Many of the early concepts and theorems of graph theory came about quite indirectly, often from recreational mathematics, through puzzles or games, or problems that, as were seen later, could be phrased in terms of graphs. The very first of these was a puzzle called the Ko¨nigsberg Bridge Problem, which was not only solved by one of the most famous mathematicians of all time but whose solution is considered the origin of graph theory. Over a century later a game called the Icosian was invented by a well-known mathematician, knighted for his contribution to physics, and this too would prove to have close connections to graph theory. This puzzle and game would give rise to two important concepts in graph theory. It is these concepts that are the major topics of this chapter.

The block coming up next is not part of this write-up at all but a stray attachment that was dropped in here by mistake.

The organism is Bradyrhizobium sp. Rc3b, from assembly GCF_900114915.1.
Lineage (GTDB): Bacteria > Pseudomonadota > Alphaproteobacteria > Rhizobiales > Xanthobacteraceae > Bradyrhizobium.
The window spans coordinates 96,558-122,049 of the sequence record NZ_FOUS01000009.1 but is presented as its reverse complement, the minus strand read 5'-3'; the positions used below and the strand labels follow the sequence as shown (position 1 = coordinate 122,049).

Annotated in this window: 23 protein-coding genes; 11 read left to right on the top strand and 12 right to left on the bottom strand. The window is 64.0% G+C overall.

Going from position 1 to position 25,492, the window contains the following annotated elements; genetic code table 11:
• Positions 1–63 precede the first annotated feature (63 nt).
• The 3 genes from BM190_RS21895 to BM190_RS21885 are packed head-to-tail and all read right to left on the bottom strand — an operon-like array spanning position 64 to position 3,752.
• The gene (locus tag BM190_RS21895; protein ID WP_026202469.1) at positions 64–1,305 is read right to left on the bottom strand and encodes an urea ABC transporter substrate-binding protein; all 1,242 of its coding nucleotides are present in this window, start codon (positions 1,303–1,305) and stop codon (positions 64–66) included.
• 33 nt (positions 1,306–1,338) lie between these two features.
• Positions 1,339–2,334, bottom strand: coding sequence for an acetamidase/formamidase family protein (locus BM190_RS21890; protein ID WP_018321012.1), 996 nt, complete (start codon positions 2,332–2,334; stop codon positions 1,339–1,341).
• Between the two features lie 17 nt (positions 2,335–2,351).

Early in the 18th century, the East Prussian city of Ko¨nigsberg (now called Kaliningrad and located in Russia) occupied both banks of the River Pregel and the island of Kneiphof, lying in the river at a point where it branches into two parts. There were seven bridges that spanned various sections of the river. (See Figure 3.1.)